Lessons from an entrepreneur – Irfan Thassim

Starting your own business is like being a celebrity – everything looks beautiful and glamorous on the outside, but in reality, it’s messy and hugely stressful, and not everyone succeeds. But the success of a few encourage those entering the fray

It’s common knowledge that being successful in business calls for perseverance, hard work and being nimble, mainly on the part of the founder. But there is no set formula to achieve success, as no two startups will ever be the same. Echelon spoke to three entrepreneurs whose brands have achieved market leader positions on what it takes to win at the startup game and their tips for budding founders. Also featured is a business leader that made a daring decision to leave the comforts of corporate life to realize a greater vision.



At the pinnacle of his corporate career, Irfan Thassim wanted to start a fish farm in the middle of the ocean

Imagine this: You are at the helm of your corporate career, sitting in your preferred Herman Miller chair behind a polished mahogany desk inside the safe enclosure of a glass cubicle. Out of the blue, just like an ancient sage, you develop an inkling to look for something more, to create something meaningful. The once-indulged luxuries and comforts of routinely corporate life don’t hold the same sway anymore. Swirling thoughts urge you to take the plunge. But what if that idea is – wait for it – a ‘fish farm’ in the middle of the ocean?

“Everybody thought it was crazy, and most of them thought it was stupid,” Thassim recalls the shock reaction of his co-workers at Brandix when he announced he was leaving the company to start a fish farm. He worked as a finance professional for the textile company for two decades, eventually becoming the chief executive for three of the company’s key subsidiaries: American & Efird Lanka, Brandix Hangers and Brandix Textiles.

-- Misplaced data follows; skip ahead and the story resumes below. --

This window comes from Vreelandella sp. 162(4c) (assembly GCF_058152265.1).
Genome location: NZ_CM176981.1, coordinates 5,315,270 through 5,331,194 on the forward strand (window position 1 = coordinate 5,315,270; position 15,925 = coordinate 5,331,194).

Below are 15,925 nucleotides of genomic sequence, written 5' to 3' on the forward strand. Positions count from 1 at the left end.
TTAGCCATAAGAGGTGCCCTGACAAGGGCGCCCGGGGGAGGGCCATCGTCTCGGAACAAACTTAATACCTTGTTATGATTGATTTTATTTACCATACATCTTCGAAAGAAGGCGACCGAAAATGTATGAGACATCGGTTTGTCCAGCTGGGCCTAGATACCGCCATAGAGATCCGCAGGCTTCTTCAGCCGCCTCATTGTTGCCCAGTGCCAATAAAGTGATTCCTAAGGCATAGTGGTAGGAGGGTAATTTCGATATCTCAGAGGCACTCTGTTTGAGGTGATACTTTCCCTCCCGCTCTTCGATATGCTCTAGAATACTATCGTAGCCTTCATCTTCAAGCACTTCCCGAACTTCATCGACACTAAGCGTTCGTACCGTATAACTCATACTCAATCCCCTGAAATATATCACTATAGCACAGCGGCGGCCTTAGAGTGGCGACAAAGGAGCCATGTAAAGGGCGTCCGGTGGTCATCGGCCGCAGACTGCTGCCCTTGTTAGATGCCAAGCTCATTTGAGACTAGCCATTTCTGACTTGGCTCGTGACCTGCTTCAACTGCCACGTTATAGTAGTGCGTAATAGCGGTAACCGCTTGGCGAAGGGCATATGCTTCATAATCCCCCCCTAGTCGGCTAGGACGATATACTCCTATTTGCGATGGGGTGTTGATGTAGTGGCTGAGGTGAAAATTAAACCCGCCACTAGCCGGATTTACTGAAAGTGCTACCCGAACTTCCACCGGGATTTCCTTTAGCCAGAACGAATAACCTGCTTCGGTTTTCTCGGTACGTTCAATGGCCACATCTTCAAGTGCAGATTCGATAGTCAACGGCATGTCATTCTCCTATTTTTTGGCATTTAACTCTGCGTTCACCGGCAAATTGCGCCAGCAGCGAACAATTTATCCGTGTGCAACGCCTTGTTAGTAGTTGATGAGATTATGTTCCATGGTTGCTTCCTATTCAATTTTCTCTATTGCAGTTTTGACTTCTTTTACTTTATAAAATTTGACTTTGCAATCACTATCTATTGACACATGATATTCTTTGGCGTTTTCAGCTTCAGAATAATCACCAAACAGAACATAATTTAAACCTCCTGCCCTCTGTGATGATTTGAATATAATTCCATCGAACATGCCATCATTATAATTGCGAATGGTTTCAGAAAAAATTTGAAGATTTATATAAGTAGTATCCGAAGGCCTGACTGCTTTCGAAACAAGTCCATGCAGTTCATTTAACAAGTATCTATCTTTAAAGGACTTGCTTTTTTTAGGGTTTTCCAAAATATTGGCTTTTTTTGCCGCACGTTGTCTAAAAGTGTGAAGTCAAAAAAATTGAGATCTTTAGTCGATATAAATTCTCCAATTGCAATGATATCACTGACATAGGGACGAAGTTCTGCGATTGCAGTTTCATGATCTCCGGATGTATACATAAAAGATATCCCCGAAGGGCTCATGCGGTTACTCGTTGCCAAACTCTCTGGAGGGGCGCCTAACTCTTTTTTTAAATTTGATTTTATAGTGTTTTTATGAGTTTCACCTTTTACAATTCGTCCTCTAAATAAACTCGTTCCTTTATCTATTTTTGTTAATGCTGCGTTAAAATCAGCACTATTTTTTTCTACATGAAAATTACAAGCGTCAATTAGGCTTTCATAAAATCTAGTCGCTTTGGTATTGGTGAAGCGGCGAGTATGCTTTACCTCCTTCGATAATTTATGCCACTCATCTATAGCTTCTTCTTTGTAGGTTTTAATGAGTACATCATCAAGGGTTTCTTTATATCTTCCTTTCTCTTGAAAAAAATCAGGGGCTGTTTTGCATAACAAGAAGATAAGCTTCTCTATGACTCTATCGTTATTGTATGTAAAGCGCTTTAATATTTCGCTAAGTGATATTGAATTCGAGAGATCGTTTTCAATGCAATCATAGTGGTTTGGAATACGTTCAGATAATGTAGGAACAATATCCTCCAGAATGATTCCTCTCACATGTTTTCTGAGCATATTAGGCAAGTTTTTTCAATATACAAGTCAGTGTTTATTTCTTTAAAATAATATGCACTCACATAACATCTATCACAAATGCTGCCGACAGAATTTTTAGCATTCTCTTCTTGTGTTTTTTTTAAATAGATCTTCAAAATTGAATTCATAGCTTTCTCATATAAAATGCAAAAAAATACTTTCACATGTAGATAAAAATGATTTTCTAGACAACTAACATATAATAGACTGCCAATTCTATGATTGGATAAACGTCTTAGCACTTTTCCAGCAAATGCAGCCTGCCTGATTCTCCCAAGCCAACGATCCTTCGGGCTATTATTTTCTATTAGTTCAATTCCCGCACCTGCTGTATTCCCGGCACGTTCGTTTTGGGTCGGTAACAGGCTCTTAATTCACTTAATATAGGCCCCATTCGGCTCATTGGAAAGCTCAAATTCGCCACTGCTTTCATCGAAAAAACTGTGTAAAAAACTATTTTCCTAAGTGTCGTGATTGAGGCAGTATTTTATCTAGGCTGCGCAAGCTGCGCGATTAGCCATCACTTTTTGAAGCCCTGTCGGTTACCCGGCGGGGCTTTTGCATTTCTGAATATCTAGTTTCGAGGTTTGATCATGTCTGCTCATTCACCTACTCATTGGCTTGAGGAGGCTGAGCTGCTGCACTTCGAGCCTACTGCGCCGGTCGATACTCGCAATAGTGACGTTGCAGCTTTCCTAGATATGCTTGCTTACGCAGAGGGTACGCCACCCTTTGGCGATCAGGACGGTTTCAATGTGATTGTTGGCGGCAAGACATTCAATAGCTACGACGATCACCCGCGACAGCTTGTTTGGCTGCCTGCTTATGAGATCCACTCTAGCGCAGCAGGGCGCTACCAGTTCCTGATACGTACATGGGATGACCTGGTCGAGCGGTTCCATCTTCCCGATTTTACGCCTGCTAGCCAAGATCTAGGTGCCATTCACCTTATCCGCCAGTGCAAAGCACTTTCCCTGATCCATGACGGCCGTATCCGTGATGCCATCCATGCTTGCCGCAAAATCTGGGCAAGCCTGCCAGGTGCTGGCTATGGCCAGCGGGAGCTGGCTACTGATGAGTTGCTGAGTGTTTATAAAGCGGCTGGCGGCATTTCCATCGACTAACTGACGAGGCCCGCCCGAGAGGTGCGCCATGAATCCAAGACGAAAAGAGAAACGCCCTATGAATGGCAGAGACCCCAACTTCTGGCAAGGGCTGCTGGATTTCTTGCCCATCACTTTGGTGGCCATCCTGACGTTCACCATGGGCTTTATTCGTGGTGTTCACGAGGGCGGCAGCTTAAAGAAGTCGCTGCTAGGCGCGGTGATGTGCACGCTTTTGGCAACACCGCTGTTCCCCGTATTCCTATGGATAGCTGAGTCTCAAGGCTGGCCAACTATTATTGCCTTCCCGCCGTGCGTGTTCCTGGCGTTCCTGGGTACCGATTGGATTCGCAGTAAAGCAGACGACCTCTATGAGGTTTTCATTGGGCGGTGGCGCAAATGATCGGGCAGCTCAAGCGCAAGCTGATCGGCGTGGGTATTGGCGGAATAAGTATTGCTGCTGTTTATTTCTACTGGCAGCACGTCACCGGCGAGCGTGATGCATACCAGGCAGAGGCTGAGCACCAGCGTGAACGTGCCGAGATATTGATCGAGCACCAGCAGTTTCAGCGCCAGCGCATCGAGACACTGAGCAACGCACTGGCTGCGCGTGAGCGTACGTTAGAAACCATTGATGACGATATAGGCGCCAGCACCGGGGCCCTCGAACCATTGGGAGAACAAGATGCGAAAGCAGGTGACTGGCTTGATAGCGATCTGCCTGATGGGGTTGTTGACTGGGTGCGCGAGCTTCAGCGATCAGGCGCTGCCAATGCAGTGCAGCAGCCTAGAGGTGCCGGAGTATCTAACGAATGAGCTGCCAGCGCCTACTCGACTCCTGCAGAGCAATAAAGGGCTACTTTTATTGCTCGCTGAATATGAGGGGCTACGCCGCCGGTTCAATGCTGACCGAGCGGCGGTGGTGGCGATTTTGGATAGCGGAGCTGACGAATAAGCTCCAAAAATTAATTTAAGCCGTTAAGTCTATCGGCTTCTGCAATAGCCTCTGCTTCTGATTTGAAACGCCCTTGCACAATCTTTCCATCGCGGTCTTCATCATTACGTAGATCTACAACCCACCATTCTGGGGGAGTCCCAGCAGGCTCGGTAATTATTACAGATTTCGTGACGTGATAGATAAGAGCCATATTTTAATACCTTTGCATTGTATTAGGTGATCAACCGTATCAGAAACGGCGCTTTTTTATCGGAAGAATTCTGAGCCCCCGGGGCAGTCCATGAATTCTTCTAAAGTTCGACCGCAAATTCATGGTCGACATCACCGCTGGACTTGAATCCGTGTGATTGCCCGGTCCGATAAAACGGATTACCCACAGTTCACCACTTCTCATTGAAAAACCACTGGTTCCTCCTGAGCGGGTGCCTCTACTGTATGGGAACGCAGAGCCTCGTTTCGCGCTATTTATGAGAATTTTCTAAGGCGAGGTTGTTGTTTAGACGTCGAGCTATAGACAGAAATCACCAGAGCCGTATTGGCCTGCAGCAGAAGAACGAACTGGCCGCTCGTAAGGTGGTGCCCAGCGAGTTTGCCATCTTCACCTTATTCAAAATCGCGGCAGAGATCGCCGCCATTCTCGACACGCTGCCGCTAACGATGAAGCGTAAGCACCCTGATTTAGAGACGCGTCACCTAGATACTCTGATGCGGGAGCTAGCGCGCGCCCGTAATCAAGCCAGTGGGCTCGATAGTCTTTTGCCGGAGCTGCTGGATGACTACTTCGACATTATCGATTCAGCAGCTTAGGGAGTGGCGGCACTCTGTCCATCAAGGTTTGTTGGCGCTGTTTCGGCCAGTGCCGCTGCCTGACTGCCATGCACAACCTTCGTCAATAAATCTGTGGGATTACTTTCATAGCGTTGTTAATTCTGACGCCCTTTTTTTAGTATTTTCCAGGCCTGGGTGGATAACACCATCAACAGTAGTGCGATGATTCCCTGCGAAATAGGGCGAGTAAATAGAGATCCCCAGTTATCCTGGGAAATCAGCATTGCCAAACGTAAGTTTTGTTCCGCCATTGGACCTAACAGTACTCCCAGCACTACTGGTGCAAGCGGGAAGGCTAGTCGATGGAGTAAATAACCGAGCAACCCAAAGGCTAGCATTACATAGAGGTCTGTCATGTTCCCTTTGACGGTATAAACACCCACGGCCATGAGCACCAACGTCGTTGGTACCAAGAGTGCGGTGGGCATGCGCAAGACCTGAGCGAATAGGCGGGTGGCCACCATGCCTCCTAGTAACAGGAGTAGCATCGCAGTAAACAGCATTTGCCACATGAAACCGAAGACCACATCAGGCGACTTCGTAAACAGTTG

“I’m not a swimmer and I’m not a boatman. I was not even a big fish eater then, even though I am now,” he says. “I had nothing in common with this industry.”

Unbeknownst to many, fish farming is today the most predominant form of fish production all over the world. So much so that half of all fish for human consumption is produced by fish farms alone. The Food and Agriculture Organization predicts 63 percent of the world’s fish produce to be contributed by aquaculture by 2030, where fish farming is a subset. Countries like India, Bangladesh and China already fulfill more than 55 percent of their total fish production from aquaculture. Salmon, one of the most sought-after fish in the world, was at the brink of extinction until the successful adoption of fish farming. Today, more than 90 percent of salmon are farmed.

“If there is no bridge behind you, there is no moving back. The only way is forward.”

Thassim’s company, Oceanpick, is Sri Lanka’s only oceanic fish farming venture. The company has two sea cages set in the pristine blue seas of Trincomalee specializing in a fish breed called Barramundi, also called Asian Sea Bass and locally known as Modha.

The company currently produces 500 tons per annum, with plans to triple its supply by the end of the year with the addition of another sea cage with a capacity of 1,000 tons per annum. The company is today the leading supplier of Barramundi to all major hotel chains, and has extended its reach to the export business. Every week, fish are harvested on demand and delivered within a seven-day period to ensure freshness.

Fish farming is a high-risk venture. “Any livestock operation has multiple challenges,” he says. “But when you add livestock to the oceanic environment, that just doubles it.”